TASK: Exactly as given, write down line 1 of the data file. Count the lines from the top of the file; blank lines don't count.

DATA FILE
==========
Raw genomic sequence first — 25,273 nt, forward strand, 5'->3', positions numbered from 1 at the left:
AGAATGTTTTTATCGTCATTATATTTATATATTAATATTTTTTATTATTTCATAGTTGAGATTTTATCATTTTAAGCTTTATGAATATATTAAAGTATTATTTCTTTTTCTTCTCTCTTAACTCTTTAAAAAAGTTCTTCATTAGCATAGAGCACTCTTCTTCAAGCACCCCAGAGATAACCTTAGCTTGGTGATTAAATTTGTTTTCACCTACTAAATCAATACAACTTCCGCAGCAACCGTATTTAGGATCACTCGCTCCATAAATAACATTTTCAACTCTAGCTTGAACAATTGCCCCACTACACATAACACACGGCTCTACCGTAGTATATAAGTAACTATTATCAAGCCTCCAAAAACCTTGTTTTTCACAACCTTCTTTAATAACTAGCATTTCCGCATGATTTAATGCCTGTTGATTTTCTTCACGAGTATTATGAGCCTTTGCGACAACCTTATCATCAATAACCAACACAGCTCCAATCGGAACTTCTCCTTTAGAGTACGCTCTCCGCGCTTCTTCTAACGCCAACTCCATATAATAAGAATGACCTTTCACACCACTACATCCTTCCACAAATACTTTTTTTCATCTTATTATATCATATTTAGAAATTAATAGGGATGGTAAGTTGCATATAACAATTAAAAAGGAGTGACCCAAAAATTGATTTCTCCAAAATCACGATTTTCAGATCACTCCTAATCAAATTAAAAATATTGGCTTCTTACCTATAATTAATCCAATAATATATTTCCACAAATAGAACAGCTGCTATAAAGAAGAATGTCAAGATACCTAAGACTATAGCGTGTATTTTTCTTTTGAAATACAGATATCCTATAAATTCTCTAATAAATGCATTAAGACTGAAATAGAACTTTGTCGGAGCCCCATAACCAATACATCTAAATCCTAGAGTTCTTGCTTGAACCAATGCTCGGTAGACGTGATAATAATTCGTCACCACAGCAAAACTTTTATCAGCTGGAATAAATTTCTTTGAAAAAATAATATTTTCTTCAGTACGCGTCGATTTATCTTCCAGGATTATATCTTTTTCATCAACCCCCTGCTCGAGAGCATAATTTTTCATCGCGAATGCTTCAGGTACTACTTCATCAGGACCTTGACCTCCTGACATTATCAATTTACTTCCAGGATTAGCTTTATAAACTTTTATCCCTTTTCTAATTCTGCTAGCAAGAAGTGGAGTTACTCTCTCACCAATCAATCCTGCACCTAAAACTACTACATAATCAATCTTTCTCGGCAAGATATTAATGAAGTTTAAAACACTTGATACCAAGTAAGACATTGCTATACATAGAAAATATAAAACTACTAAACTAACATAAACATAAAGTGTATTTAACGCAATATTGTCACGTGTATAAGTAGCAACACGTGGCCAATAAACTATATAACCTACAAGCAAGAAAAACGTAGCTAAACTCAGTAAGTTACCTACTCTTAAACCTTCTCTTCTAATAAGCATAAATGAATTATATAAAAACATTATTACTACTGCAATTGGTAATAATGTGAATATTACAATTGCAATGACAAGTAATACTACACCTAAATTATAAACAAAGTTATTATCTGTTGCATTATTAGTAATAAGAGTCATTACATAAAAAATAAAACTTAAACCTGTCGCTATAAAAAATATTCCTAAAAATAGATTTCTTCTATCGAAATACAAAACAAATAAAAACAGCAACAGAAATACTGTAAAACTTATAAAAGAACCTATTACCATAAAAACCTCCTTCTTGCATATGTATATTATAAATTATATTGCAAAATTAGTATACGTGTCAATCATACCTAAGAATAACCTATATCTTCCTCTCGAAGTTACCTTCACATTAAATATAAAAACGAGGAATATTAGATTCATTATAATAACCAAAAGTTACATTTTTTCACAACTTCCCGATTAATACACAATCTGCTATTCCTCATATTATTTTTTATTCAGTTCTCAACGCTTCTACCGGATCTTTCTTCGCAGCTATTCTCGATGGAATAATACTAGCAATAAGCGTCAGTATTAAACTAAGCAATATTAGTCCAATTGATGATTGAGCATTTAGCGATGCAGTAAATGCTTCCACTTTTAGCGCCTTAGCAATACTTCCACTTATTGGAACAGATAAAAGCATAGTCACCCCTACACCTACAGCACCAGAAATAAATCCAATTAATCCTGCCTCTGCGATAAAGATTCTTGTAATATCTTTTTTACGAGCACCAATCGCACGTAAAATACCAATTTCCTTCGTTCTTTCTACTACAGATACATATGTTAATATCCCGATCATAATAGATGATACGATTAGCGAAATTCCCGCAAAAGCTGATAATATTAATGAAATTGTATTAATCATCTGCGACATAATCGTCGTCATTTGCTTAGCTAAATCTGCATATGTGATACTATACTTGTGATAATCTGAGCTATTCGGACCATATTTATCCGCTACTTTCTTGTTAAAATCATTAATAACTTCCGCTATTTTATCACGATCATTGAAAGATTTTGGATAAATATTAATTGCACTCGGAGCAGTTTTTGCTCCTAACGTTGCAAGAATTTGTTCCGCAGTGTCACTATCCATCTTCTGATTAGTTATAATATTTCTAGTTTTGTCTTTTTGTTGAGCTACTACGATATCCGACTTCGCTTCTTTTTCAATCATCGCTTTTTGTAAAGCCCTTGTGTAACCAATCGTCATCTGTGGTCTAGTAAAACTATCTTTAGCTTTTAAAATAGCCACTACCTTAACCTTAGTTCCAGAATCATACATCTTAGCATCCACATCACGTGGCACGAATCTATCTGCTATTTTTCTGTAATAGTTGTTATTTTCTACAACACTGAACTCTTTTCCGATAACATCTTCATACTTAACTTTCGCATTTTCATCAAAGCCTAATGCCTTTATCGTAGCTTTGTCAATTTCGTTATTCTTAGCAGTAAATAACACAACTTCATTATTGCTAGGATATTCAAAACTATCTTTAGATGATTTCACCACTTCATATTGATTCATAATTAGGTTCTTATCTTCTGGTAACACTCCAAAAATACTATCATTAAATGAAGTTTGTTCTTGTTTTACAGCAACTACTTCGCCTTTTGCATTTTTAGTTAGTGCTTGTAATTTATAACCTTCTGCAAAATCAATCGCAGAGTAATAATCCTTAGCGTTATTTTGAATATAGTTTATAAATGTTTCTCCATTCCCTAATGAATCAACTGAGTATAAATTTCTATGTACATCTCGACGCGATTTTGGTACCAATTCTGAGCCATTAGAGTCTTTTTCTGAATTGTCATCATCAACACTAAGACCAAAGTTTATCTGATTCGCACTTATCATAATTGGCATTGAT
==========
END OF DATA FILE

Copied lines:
Raw genomic sequence first — 25,273 nt, forward strand, 5'->3', positions numbered from 1 at the left: